Table 1. Odds of smoking cessation as a function of medication use, stratified by recalled recency of last quit attempt.
|Recency of quit attempt (QA)|| ||Type of medication|
|No medication (ref)||Any medication a ||Nicotine gum/other oral NRT||Nicotine patch||Bupropion||Varenicline|
|nIndiv ||nQA ||% quit||nIndiv ||nQA ||% quit||OR||(95% CI)||nIndiv ||nQA ||% quit||OR||(95% CI)||nIndiv ||nQA ||% quit||OR||(95% CI)||nIndiv ||nQA ||% quit||OR||(95% CI)||nIndiv ||nQA ||% quit||OR||(95% CI)|
|1-month abstinence|| || || || || || || || || || || || || || || || || || || || || || || || || || || || |
|QA since last wave b ||2956||3706||21||2201||2798||24||1.21** ||(1.07–1.36)||423||477||22||1.06||(0.83–1.34)||1260||1523||24||1.19* ||(1.02–1.38)||313||357||23||1.21||(0.93–1.57)||286||291||33||1.88*** ||(1.41–2.52)|
|QA within the last 3 months c ||652||720||16||525||560||22||1.47** ||(1.10–1.96)||89||91||15||0.96||(0.52–1.76)||236||247||21||1.26||(0.87–1.83)||41||41||29||2.08||(0.97–4.48)||125||127||30||2.61*** ||(1.64–4.14)|
|QA within the last 2 months c ||405||446||14||326||340||23||1.96** ||(1.33–2.89)||55||56||16||1.27||(0.59–2.77)||157||163||23||1.96** ||(1.22–3.15)||27||27||26||2.14||(0.76–6.04)||67||67||30||3.34*** ||(1.71–6.54)|
|QA within the last month c ||292||313||12||219||227||23||2.56*** ||(1.56–4.19)||39||40||18||1.84||(0.73–4.61)||98||101||25||2.53** ||(1.31–4.90)||20||20||25||3.35* ||(1.02–11.07)||47||47||27||3.76** ||(1.60–8.79)|
|6-month abstinence|| || || || || || || || || || || || || || || || || || || || || || || || || || || || |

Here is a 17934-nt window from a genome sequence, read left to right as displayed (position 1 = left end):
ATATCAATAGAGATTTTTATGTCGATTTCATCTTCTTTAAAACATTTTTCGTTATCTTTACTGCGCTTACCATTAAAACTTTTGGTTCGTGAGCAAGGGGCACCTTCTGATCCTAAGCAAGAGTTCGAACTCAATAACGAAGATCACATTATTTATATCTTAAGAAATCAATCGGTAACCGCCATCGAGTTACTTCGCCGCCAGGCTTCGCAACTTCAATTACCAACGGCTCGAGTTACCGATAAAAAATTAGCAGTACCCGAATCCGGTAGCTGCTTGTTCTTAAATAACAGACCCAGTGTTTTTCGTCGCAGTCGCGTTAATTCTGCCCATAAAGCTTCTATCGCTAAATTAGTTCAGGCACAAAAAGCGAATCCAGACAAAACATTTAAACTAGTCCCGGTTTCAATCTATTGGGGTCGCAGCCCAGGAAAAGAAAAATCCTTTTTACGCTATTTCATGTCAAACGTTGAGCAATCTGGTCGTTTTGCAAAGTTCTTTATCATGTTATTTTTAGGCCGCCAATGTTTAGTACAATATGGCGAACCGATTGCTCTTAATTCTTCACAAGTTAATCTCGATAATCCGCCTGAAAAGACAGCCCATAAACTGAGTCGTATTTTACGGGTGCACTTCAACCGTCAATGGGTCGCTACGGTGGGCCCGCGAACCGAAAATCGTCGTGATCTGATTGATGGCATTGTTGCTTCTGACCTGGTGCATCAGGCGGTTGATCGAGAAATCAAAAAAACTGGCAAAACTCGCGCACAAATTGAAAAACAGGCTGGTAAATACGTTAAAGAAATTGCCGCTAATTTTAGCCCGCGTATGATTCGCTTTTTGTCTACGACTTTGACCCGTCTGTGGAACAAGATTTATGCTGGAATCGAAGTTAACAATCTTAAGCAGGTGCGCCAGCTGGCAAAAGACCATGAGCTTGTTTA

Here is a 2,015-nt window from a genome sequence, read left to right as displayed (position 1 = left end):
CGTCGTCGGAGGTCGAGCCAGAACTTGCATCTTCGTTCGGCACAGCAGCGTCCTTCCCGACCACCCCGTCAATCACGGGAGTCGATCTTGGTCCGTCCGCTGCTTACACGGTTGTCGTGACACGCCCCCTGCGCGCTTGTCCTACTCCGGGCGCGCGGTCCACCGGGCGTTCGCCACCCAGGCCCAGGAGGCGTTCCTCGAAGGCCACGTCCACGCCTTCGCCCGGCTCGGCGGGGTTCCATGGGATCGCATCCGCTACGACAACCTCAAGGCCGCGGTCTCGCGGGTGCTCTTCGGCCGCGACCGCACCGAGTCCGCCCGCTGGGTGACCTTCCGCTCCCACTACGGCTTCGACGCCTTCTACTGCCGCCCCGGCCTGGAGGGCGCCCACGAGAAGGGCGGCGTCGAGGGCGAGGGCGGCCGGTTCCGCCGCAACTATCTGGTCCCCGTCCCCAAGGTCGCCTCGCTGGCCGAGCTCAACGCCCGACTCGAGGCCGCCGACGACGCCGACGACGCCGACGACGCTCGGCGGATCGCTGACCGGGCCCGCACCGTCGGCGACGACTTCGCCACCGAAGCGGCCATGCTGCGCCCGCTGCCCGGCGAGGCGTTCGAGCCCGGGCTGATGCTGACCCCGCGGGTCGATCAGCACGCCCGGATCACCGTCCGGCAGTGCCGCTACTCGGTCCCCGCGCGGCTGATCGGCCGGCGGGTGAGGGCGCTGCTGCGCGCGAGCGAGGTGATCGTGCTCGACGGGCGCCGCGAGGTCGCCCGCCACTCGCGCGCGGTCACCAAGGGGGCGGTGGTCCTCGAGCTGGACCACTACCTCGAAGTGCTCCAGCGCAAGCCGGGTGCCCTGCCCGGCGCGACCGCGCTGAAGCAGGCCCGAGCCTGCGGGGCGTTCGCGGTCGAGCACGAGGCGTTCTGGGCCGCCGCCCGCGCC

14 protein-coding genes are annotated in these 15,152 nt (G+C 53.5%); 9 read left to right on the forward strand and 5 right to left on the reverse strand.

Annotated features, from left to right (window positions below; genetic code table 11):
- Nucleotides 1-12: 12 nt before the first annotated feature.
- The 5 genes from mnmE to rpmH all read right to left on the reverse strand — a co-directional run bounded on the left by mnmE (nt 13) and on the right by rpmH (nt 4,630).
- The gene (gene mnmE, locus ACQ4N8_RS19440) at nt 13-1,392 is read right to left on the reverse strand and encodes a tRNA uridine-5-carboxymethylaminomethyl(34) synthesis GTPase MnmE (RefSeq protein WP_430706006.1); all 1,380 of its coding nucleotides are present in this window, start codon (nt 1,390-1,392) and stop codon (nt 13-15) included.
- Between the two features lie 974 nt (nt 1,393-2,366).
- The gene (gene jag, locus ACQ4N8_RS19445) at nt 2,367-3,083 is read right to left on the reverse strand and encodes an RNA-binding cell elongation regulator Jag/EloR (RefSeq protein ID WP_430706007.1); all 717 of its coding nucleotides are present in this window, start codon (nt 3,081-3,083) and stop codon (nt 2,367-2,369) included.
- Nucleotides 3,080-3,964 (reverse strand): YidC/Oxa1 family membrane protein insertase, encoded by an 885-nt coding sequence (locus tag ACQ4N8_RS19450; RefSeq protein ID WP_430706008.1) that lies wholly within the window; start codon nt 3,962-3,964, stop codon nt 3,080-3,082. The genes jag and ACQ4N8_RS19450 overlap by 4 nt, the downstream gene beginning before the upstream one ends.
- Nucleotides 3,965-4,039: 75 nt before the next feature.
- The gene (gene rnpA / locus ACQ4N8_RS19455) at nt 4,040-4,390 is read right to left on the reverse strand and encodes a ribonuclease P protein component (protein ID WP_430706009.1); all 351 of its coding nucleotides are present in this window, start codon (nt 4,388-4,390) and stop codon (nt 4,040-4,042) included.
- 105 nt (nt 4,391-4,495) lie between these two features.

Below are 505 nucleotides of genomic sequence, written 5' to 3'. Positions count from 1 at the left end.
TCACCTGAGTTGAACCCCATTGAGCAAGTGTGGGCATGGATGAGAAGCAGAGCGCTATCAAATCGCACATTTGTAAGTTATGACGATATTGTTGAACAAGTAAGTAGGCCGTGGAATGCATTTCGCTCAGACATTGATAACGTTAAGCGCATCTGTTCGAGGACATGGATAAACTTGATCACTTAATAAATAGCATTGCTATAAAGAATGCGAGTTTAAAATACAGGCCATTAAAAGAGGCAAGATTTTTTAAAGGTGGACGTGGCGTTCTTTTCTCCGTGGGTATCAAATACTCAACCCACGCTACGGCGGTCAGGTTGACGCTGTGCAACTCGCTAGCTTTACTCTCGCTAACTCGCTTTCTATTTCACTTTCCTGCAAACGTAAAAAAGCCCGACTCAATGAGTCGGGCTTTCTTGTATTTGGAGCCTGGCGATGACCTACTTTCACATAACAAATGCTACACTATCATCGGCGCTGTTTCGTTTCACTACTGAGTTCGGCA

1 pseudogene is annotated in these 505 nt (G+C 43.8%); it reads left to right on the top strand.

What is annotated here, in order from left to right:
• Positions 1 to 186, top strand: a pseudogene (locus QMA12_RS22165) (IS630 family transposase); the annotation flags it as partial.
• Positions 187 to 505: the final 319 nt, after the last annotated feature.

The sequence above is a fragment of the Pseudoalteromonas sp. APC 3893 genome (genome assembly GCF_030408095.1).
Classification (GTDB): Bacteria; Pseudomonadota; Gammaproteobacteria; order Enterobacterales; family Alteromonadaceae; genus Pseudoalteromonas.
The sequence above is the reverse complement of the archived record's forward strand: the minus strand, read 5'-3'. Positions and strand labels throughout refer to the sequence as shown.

|QA since last wave b ||2750||3473||14||2042||2609||16||1.17* ||(1.01–1.35)||393||444||14||1.02||(0.76–1.36)||1151||1405||15||1.15||(0.96–1.38)||289||332||14||1.09||(0.77–1.53)||276||281||26||1.76** ||(1.28–2.41)|
|QA within the last 3 months c ||624||690||8||503||538||12||1.57* ||(1.07–2.31)||86||88||7||0.90||(0.37–2.20)||226||237||11||1.37||(0.82–2.29)||41||41||15||2.06||(0.78–5.45)||117||119||17||2.73** ||(1.51–4.94)|
|QA within the last 2 months c ||393||434||6||316||330||13||2.47** ||(1.45–4.20)||53||54||6||0.89||(0.25–3.13)||151||157||13||2.65** ||(1.38–5.09)||27||27||15||3.42||(0.93–12.54)||65||65||18||4.48** ||(1.91–10.53)|
|QA within the last month c ||287||308||5||217||225||14||3.59*** ||(1.79–7.19)||39||40||8||1.42||(0.36–5.56)||98||101||16||4.09** ||(1.72–9.74)||20||20||15||3.94||(0.87–17.80)||47||47||19||5.84** ||(2.12–16.12)|
As shown in Table 2, those who attempted to quit without medication were generally more likely to be male, to be younger, to be minorities, to have lower incomes, to be less heavily addicted to nicotine and to have higher self-efficacy compared to those who attempted to quit with medication. Those who agreed that SSMs make it easier to quit were approximately two to three times more likely to use medication.
Table 2. Predictors of using medication when attempting to quit smoking.
|Predictors||Nicotine gum||Nicotine patch||Bupropion||Varenicline|
|n = 5447 (10% use overall)||n = 6432 (27% use overall)||n = 5394 (8% use overall)||n = 2683 (13% use overall)|
|n||% used||OR||n||% used||OR||n||% used||OR||n||% used||OR|
|Country|| || || || || || || || || || || || |
|Canada||1415||10||0.68** ||1660||26||0.64*** ||1434||10||2.66*** ||662||12||1.95** |
|Australia||1492||9||0.60*** ||1779||26||0.72*** ||1492||8||2.22*** ||784||9||1.77** |
|United States||1292||9||0.54*** ||1430||19||0.45*** ||1303||9||2.26*** ||723||24||4.46*** |
|Sex|| || || || || || || || || || || || |